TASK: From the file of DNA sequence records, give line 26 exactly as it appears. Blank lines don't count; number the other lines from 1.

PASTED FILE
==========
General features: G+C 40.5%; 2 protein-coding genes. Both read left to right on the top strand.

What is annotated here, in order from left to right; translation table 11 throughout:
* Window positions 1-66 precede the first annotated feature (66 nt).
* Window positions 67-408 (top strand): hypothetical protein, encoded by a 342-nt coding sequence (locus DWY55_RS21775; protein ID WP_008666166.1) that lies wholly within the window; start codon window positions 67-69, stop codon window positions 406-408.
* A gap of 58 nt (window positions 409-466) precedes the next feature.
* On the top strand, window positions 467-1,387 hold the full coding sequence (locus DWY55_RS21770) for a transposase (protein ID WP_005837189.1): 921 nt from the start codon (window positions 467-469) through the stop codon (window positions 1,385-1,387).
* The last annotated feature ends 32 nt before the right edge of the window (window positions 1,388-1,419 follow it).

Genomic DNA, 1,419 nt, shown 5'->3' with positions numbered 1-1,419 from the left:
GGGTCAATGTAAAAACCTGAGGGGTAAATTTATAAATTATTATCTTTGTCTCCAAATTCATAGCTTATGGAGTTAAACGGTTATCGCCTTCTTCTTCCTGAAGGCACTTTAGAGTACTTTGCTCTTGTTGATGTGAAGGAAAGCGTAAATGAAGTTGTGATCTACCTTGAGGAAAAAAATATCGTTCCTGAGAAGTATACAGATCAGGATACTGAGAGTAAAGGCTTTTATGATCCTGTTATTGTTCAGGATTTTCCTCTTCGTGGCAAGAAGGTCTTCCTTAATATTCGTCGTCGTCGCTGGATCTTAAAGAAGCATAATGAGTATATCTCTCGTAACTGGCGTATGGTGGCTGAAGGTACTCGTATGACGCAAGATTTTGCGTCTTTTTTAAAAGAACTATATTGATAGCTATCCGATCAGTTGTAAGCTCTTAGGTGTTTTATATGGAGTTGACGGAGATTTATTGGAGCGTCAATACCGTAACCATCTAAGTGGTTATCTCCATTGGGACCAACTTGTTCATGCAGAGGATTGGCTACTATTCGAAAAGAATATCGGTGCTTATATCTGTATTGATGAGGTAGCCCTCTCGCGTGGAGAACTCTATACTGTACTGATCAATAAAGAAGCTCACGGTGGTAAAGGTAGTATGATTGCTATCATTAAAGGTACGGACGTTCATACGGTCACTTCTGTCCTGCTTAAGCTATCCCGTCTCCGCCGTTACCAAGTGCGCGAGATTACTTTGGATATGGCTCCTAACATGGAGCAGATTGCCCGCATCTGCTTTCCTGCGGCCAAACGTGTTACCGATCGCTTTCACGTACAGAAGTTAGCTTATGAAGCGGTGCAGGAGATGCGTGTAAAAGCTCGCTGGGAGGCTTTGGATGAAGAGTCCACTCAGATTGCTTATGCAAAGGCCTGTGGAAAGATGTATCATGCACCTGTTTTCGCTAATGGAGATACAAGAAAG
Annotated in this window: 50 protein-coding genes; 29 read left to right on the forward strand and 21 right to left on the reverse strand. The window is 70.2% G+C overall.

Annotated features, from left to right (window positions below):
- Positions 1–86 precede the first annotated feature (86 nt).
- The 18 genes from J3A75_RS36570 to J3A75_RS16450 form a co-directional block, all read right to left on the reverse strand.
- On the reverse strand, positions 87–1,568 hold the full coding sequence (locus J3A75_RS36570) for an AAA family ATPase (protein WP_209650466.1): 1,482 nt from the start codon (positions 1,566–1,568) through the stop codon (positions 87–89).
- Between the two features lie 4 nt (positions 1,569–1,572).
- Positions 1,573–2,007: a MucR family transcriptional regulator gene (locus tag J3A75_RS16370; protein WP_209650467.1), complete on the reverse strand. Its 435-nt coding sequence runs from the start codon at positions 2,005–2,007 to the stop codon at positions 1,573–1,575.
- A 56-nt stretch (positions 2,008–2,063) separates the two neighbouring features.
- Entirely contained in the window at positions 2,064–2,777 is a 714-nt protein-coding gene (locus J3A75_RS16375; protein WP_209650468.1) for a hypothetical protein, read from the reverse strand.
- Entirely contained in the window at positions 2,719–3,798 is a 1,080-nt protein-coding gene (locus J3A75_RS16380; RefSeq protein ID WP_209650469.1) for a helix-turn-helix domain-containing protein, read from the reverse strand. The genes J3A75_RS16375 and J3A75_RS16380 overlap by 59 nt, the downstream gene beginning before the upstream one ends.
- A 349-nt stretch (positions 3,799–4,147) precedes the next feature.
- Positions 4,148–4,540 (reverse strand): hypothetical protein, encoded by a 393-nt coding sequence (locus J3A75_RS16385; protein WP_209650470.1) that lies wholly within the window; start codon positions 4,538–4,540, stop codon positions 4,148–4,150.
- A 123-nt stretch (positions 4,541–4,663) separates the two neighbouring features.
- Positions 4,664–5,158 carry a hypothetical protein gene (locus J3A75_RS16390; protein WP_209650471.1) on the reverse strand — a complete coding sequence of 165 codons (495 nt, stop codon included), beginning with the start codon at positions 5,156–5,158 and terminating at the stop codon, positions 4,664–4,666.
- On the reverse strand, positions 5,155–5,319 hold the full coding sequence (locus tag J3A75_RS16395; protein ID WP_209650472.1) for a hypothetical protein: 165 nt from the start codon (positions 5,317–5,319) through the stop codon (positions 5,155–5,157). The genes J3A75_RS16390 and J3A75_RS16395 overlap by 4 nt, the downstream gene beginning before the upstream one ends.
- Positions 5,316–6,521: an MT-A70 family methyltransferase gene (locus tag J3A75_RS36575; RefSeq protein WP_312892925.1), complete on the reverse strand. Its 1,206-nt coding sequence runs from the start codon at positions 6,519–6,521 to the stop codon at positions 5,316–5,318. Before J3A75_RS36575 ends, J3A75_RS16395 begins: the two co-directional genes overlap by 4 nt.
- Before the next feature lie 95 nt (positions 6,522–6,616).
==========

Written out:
- Before the next feature lie 95 nt (positions 6,522–6,616).